No Release from Indian Jail for Burmese Detainees


source from Irrawaddy news, July 13, 2010,

A court in Kolkata [Calcutta], India, has sentenced 34 Burmese political exiles who have already been in detention for more than 10 years to 15 months imprisonment and a fine of 6,000 rupees [US $130] each, according to local sources.

The detainees were arrested in 1998 in the Andaman and Nicobar Islands during a joint Indian military exercise codenamed “Operation Leech,” which also netted a large cache of arms, ammunition and explosives. Twenty-four of the detainees are members of the National United Party of Arakan and the remaining 10 are members of the Karen National Union.

Tint Swe, a New Delhi-Based minister of the National Coalition Government of Union of Burma, the Burmese government in exile, told The Irrawaddy on Tuesday that the detainees will not have to serve their sentences, but they will have to pay the fine.

“It is difficult to find money here,” he said. “We could only pay the fines for two of the exiles at the court today. We have to pay a total of 204,000 rupees [$4360], altogether,” he said, adding that the remaining 32 detainees would have to stay in jail a further eight months as they do not have the money.

Tin Swe said even if the fines were paid the court said it would not release the detainees because they had entered the country illegally.

The Indian Central Bureau of Investigation (CBI) charged the 34 political detainees with possessing invalid papers, smuggling weapons and explosives and attempting to send them to Indian insurgent groups in northeast India.

However, Akshay Sharma, a defense lawyer for the detainees, said: “The CBI couldn’t find any incriminating evidence against them, which is why the case is not strong.

“They shouldn’t need to be held in jail longer because they have already been detained for more than 10 years. The court should free them, but it wants to hold them for no reason,” he said, adding that he had no idea when the court would release them.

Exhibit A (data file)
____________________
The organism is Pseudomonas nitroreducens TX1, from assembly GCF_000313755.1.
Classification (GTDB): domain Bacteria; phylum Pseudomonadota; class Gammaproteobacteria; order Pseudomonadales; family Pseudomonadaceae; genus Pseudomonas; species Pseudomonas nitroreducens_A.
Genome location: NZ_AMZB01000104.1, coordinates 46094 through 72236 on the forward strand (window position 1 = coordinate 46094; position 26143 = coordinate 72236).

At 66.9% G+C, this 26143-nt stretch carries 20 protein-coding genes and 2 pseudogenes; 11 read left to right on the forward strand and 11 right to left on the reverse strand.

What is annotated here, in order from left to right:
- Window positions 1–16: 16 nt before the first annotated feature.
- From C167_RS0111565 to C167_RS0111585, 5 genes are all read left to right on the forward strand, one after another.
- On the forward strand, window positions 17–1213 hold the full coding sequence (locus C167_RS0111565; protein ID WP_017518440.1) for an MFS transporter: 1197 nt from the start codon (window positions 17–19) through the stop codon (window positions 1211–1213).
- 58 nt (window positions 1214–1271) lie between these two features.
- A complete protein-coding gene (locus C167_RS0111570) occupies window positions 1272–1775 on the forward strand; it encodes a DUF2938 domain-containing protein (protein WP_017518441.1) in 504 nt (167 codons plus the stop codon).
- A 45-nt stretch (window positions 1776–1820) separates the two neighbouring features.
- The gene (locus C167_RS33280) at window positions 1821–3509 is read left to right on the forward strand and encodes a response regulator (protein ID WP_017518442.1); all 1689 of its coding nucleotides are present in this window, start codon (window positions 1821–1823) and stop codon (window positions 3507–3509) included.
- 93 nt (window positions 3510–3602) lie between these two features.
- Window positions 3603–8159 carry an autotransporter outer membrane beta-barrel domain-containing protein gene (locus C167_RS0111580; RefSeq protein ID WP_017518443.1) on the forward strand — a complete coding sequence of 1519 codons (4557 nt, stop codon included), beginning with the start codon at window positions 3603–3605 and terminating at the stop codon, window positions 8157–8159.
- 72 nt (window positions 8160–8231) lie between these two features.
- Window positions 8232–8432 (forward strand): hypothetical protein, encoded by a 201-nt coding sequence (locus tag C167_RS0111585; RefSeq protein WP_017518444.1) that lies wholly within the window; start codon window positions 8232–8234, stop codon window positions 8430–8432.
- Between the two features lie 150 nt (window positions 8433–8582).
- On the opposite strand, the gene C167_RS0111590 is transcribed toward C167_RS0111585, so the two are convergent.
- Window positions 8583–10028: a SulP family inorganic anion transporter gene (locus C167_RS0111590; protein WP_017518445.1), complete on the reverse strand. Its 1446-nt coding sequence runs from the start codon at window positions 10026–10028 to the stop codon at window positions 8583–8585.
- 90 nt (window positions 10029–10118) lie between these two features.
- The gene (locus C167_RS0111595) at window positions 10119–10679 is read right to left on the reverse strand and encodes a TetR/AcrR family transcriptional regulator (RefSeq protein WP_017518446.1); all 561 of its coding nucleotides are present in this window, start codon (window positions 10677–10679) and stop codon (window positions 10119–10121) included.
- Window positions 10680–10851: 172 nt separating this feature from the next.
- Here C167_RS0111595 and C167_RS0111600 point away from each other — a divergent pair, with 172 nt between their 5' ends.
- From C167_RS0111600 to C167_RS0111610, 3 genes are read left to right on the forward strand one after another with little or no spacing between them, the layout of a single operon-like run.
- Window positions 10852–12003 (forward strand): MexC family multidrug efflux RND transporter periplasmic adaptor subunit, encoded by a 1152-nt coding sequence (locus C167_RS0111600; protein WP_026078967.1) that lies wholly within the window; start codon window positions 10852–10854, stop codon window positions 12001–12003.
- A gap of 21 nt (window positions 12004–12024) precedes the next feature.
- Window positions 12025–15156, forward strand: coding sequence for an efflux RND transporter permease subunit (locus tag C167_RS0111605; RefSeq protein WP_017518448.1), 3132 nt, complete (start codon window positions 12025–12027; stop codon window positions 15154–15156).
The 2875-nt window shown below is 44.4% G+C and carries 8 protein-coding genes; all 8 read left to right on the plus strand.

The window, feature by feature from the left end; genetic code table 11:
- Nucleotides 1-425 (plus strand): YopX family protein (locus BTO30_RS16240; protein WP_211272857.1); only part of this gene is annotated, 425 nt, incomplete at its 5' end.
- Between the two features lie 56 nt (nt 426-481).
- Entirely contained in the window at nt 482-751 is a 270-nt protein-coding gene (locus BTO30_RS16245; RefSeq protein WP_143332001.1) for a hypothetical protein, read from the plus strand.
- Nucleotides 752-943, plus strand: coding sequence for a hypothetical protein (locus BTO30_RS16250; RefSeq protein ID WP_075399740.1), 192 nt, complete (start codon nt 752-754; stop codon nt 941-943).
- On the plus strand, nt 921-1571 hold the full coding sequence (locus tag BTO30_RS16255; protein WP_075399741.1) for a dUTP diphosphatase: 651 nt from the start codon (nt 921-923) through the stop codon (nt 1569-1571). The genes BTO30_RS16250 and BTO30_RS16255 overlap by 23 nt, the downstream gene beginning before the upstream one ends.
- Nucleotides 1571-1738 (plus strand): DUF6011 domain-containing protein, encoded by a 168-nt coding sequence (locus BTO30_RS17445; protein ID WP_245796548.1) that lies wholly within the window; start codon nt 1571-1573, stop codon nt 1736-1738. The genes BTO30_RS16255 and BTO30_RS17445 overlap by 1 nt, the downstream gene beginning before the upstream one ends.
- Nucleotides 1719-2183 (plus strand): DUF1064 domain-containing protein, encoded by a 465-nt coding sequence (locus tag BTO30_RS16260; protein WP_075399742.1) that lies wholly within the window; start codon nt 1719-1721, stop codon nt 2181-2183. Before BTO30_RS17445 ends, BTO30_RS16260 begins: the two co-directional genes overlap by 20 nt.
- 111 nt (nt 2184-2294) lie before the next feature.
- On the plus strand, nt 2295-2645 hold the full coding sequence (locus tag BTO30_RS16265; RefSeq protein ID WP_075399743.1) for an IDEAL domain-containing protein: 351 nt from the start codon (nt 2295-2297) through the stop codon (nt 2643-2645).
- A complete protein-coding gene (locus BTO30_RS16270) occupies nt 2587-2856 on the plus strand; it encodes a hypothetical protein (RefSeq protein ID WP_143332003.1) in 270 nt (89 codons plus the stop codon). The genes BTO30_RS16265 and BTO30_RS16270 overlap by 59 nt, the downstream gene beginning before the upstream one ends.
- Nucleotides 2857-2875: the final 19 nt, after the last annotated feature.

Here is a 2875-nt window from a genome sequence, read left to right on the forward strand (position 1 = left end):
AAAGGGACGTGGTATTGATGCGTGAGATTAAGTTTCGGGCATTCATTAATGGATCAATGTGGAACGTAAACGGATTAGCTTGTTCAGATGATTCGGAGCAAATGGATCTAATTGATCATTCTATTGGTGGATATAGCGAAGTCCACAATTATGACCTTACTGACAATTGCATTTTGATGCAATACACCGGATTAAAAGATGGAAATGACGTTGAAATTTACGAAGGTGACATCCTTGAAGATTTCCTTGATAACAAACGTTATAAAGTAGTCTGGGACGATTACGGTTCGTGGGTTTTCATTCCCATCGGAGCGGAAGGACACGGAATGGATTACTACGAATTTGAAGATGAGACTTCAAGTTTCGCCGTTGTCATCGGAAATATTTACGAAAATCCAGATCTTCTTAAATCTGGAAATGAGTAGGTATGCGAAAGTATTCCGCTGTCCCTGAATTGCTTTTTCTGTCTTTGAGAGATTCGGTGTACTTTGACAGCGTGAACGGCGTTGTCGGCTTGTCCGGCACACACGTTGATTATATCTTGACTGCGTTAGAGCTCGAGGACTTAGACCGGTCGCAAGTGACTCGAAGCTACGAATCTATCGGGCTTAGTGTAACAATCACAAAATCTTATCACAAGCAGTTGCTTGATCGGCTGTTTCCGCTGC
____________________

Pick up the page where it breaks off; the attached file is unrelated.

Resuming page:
“India is a democratic country with a very good judicial system,” he said. “But, sometimes prosecutors abuse the system. It is most unfortunate that the detainees have already spent so long in jail.”

Held without charge for more than eight years in the Andaman islands, the detainees claim they had reached a deal with Indian intelligence allowing them to establish a base on Landfall Island in the Nicobar and Andaman archipelago in exchange for providing intelligence on Chinese naval activities in the Andaman Sea.

They claim the deal was broken by Indian intelligence officials but after intervention by the Burmese military regime, Indian authorities killed six of their leaders one day after the Burmese group arrived on Landfall Island.

Though it is unclear when the Indian government will release them, democracy activists in India hope that the government will hand the detainees over to United Nations High Commissioner for Refugees.

The 34 detainees have asked not to be sent back to Burma.

Until 1990, India supported the cause of democracy in Burma but then adopted a “Look East Policy” to counter Chinese influence in Southeast Asia. A closer relationship was developed between India and Burma, trade increased and India supplied the Burmese regime with military hardware.

Related Article: Going Rogue in the Andaman Sea

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